10. 10. The system of claim 8, wherein the compressible catheter tip comprises two sections slidably connected to one another, and each having a magnetic resonance tracking coil, and a compression spring connected between the two sections, and the image guidance system derives 3D coordinates from tracking coil signals to determine the distance between the two coils and estimate tip contact force from an amount of compression of the spring.
  11. 11. The system of claim 8, wherein the markers comprise passive markings on an exterior of the catheter tip and the image guidance system performs projection imaging.
  12. 12. The system of claim 8, wherein the compressible catheter tip comprises two sections slidably connected to one another, and each having at least one passive marking on the respective surface, and a compression spring connected between the two sections, and the image guidance system derives 2D coordinates from the passive markings to determine the distance between the two markings and estimates tip contact force from an amount of compression of the spring.
  13. 13. The system of claim 8, wherein the compressible catheter tip comprises two sections slidably connected to one another, one section having a passive marking on a respective surface and the other section having at least two passive markers on a respective surface, and a compression spring connected between the two sections, and the image guidance system derives 2D coordinates from the passive markings to determine the distance between a marking on one section and a marking on the other section and estimate tip contact force from an amount of compression of the spring.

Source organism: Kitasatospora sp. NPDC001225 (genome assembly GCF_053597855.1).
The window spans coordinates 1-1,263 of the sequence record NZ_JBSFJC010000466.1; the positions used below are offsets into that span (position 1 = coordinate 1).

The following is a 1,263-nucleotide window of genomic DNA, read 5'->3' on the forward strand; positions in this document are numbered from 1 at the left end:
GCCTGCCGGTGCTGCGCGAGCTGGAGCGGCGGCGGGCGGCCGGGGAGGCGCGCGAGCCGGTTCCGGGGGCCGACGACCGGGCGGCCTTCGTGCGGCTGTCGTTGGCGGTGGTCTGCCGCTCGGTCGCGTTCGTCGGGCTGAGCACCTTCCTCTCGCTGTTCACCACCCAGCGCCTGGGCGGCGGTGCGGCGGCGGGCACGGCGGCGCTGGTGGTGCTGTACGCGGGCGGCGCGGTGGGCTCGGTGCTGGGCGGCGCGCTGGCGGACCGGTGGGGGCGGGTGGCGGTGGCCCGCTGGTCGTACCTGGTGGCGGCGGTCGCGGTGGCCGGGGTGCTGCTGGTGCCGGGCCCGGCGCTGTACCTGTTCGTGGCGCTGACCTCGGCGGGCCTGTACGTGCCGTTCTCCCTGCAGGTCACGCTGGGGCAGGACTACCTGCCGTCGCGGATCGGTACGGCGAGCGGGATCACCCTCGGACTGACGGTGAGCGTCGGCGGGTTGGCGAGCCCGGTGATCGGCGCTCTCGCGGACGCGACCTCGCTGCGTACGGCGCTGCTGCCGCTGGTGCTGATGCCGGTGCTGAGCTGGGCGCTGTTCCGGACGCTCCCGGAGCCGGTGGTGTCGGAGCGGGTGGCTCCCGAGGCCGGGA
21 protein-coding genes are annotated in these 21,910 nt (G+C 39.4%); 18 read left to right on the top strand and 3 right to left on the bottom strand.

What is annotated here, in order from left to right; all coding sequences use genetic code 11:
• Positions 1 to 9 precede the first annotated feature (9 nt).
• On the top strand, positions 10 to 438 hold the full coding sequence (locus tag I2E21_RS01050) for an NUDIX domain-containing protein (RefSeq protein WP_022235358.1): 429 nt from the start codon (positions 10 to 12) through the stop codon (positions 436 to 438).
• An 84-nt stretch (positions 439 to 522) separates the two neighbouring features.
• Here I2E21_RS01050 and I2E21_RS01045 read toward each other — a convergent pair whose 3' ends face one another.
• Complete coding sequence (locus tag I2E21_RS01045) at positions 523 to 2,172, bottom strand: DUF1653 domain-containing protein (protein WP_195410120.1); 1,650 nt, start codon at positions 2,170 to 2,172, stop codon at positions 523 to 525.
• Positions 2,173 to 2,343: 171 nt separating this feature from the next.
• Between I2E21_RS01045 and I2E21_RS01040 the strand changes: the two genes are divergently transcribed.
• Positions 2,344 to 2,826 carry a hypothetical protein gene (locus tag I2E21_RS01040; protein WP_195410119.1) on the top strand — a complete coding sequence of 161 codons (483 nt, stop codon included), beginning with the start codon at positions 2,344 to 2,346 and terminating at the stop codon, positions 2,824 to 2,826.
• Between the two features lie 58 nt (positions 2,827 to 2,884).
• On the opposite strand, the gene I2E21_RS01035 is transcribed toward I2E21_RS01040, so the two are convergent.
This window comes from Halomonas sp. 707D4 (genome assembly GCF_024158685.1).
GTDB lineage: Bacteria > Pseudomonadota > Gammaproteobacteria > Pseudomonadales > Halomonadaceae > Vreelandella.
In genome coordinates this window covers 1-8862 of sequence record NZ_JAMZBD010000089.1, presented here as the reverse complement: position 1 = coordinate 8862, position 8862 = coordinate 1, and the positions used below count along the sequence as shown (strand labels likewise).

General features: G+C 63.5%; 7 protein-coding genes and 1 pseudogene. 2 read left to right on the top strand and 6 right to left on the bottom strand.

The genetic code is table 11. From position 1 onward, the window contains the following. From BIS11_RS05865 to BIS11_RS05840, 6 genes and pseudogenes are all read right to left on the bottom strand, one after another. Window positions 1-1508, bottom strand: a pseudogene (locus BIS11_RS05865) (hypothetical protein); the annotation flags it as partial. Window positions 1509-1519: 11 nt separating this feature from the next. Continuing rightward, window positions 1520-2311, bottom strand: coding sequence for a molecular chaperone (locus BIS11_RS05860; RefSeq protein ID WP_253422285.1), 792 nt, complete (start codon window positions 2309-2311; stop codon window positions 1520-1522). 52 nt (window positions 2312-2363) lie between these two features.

14. 14. The system of claim 13, wherein the at least two passive markers on the other section have a respective fixed and predetermined distance between a respective pair.
  15. 15. A method of measuring the contact force exerted by a catheter tip against a target object, comprising deriving respective positional coordinates of each of a plurality of markers on the catheter tip during operation of the catheter tip; determining the respective distance between the markers during operation of the catheter tip; and calculating contact force of the tip against the target object, said catheter being adapted to provide a variable distance between at least two of the plurality of markers during operation of the catheter tip.